Sometimes the online world reveals unsuspected parallel dimensions. This is an unknown restyle of Neural independently (and secretly as we never knew about it) made by NY-based Motion and Graphic Designer, Clarke Blackham. Very nicely made, perhaps only a bit glossier for the magazine’s line, it testifies once more how even your most familiar outcomes can have another life somewhere else.
I. B. Tauris, ISBN-13: 978-1784530358, English, 360 pages, 2014, UK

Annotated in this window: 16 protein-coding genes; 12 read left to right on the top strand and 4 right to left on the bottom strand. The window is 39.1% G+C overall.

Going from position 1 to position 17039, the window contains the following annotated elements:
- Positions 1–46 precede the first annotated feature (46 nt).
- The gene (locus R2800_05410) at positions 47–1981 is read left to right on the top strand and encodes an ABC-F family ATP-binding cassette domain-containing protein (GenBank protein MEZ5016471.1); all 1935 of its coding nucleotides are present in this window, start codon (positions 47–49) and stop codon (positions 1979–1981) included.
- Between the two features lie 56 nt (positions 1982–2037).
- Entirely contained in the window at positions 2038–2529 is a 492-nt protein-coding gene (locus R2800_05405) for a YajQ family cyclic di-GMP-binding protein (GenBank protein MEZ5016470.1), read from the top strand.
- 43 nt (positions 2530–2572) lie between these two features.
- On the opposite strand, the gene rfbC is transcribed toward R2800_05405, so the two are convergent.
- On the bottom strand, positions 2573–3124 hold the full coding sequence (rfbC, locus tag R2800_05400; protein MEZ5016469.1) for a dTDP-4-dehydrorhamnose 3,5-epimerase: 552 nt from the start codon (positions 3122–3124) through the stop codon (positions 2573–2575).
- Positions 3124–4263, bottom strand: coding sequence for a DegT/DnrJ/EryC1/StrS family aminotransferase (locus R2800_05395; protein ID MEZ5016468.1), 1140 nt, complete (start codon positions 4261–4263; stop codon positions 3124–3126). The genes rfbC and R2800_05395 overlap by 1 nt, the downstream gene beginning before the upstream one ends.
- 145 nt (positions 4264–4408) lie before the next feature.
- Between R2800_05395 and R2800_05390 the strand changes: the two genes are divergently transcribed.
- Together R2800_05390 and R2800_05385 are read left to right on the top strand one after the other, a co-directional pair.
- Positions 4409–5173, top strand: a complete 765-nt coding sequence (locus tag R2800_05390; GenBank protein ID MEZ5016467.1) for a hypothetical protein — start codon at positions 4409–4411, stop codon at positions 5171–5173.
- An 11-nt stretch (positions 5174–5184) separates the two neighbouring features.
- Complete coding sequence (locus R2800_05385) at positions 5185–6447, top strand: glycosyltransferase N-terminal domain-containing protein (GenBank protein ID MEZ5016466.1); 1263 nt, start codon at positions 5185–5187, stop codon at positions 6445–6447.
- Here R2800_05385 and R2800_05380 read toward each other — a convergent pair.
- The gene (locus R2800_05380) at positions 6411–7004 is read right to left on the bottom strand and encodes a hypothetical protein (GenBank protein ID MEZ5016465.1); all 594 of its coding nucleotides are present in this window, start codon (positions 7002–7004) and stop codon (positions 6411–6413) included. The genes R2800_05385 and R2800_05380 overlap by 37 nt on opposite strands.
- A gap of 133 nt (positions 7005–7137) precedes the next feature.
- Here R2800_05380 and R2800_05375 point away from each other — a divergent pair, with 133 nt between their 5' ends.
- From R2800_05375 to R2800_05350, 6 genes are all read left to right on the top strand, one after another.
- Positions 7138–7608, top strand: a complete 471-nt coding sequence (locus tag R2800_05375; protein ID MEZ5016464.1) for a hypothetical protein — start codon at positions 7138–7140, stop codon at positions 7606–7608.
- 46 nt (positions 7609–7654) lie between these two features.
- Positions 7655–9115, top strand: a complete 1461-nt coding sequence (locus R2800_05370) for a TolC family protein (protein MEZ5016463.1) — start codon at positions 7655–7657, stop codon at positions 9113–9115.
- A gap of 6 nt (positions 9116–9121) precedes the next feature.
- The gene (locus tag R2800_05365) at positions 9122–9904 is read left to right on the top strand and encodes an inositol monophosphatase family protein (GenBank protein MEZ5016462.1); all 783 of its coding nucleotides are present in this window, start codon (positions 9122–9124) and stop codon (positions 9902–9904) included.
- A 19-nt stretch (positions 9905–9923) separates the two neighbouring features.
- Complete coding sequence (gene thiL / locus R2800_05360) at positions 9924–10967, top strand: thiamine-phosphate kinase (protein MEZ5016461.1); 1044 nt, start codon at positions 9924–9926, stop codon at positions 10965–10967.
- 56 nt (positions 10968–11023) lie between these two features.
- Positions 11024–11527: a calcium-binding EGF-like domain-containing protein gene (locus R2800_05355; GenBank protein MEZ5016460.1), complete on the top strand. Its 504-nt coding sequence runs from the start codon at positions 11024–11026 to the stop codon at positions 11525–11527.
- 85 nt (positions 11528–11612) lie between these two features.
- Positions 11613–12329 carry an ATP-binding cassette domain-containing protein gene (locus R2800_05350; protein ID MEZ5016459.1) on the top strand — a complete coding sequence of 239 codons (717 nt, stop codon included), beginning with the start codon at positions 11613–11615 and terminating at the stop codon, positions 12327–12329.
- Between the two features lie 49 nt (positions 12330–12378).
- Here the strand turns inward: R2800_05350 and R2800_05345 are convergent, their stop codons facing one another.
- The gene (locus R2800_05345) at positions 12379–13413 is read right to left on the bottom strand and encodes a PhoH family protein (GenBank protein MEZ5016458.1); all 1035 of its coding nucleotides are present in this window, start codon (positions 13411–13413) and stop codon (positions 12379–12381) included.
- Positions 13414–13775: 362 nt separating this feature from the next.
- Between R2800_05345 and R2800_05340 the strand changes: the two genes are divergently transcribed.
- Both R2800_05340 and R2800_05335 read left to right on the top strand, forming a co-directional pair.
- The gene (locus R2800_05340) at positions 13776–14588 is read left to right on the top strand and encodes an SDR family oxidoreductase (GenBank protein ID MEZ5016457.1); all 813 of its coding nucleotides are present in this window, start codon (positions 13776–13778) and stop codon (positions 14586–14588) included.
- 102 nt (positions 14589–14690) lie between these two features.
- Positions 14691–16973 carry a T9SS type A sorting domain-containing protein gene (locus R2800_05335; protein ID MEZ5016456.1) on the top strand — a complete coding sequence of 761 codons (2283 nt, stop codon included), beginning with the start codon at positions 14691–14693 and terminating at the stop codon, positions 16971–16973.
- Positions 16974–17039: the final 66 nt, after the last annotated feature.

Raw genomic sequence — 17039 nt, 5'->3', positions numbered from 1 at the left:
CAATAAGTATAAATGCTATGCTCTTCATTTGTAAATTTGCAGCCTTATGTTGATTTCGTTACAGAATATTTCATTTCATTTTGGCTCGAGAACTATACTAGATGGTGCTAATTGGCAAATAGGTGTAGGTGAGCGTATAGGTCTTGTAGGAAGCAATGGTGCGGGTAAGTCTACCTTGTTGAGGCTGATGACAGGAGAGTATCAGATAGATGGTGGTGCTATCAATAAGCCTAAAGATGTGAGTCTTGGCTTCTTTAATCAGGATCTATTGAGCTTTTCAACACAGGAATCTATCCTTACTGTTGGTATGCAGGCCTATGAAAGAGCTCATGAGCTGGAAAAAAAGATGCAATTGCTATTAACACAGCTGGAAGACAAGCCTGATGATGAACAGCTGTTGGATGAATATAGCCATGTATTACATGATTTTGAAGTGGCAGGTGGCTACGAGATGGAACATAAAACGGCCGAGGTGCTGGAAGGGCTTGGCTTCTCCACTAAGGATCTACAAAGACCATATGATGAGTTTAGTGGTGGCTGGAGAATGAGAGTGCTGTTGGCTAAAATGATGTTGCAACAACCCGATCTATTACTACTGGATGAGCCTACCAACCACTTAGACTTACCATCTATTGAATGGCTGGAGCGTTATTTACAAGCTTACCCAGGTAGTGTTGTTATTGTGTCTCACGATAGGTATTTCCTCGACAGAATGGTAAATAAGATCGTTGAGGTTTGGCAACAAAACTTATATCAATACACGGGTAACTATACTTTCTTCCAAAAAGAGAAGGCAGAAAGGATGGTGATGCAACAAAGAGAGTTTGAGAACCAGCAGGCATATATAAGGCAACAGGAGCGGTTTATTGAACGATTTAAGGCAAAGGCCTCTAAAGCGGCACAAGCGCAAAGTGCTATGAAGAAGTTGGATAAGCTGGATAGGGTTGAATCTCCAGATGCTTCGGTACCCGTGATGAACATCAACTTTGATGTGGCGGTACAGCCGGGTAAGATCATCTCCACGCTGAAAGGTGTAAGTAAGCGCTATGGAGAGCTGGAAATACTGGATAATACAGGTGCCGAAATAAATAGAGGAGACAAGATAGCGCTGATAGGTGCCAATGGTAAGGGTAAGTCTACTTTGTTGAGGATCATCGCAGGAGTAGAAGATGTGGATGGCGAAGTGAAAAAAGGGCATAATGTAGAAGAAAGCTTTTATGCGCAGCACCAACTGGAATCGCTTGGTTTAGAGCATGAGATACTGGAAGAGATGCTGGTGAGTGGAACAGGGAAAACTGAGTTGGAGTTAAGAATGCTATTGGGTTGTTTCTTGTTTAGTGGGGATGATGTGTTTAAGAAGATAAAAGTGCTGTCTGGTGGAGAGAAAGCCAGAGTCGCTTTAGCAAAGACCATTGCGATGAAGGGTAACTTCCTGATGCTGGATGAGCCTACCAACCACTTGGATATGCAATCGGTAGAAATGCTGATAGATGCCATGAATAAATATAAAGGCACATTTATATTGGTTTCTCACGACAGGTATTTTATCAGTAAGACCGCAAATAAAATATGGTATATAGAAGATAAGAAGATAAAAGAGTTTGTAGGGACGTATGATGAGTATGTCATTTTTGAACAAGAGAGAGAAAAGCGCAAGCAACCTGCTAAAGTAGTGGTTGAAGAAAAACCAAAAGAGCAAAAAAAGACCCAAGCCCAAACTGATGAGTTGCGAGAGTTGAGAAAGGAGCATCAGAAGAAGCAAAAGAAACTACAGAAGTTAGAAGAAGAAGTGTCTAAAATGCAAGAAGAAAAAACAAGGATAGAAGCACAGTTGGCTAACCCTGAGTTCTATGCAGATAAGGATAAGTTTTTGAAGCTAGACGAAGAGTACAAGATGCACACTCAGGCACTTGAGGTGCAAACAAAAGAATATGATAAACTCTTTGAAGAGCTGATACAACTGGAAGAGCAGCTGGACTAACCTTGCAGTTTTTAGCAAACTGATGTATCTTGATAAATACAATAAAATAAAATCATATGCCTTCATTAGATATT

This anthology of texts finally fills one of the gaps in the (mostly western-oriented) analysis of artistic, social and political media practices. It took two years to finish, stemming from Ibraaz, an online research and publishing forum, and it very successfully covers North African and Middle Eastern new media practices, providing enough context to finally deconstruct the romantic media-hyped idea of sudden “revolutions” that are nourished by corporate social-media. More realistic portrayals of the uses of new media are presented by a wide range of (mostly non-western) authors including Dina Matar, Tarek Khoury, Philip Rizk, Maymanah Farhat, and Timo Kaabi-Linke, as well as experts like Nat Muller and radical philosophers like Franco “Bifo” Berardi. New media, with its capacity for instantaneous visual communication, is a key element in understanding specific cultural and social conflicts in these territories. This book discusses an ample variety of styles: some essays have been reproduced in their original form from online platforms, while others look at commissioned visual art pieces. The political aspects of the book are reflected in Downey’s statement that “images are a battlefield and need to be interrogated and treated with a degree of suspicion as to how they function and in whose interests.” A powerful agenda can be tracked through the texts of this anthology, one that will gain momentum with more efforts like this.